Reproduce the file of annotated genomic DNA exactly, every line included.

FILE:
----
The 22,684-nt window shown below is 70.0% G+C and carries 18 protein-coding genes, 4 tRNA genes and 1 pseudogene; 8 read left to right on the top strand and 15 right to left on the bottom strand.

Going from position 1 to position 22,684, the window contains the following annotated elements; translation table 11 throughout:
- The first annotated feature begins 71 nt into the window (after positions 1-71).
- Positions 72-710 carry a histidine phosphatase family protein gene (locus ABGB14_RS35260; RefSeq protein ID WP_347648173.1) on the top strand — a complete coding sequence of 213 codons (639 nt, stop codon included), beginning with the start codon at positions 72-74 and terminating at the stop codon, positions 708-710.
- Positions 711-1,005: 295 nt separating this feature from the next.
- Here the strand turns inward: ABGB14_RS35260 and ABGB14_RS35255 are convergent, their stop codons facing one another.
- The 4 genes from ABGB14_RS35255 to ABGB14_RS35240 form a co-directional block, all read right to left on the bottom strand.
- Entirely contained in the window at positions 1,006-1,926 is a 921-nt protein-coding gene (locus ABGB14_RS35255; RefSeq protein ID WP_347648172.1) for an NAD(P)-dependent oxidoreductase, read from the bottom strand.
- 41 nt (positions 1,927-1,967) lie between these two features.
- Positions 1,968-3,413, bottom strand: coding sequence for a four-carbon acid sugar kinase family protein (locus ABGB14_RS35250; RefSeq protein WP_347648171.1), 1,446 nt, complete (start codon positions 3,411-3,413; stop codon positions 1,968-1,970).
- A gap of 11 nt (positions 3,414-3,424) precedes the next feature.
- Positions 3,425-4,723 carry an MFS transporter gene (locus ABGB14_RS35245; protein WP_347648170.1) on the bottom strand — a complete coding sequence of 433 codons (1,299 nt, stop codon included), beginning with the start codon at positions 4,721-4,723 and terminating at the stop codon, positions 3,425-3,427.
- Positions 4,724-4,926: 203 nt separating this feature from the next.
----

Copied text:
The 22,684-nt window shown below is 70.0% G+C and carries 18 protein-coding genes, 4 tRNA genes and 1 pseudogene; 8 read left to right on the top strand and 15 right to left on the bottom strand.

Going from position 1 to position 22,684, the window contains the following annotated elements; translation table 11 throughout:
- The first annotated feature begins 71 nt into the window (after positions 1-71).
- Positions 72-710 carry a histidine phosphatase family protein gene (locus ABGB14_RS35260; RefSeq protein ID WP_347648173.1) on the top strand — a complete coding sequence of 213 codons (639 nt, stop codon included), beginning with the start codon at positions 72-74 and terminating at the stop codon, positions 708-710.
- Positions 711-1,005: 295 nt separating this feature from the next.
- Here the strand turns inward: ABGB14_RS35260 and ABGB14_RS35255 are convergent, their stop codons facing one another.
- The 4 genes from ABGB14_RS35255 to ABGB14_RS35240 form a co-directional block, all read right to left on the bottom strand.
- Entirely contained in the window at positions 1,006-1,926 is a 921-nt protein-coding gene (locus ABGB14_RS35255; RefSeq protein ID WP_347648172.1) for an NAD(P)-dependent oxidoreductase, read from the bottom strand.
- 41 nt (positions 1,927-1,967) lie between these two features.
- Positions 1,968-3,413, bottom strand: coding sequence for a four-carbon acid sugar kinase family protein (locus ABGB14_RS35250; RefSeq protein WP_347648171.1), 1,446 nt, complete (start codon positions 3,411-3,413; stop codon positions 1,968-1,970).
- A gap of 11 nt (positions 3,414-3,424) precedes the next feature.
- Positions 3,425-4,723 carry an MFS transporter gene (locus ABGB14_RS35245; protein WP_347648170.1) on the bottom strand — a complete coding sequence of 433 codons (1,299 nt, stop codon included), beginning with the start codon at positions 4,721-4,723 and terminating at the stop codon, positions 3,425-3,427.
- Positions 4,724-4,926: 203 nt separating this feature from the next.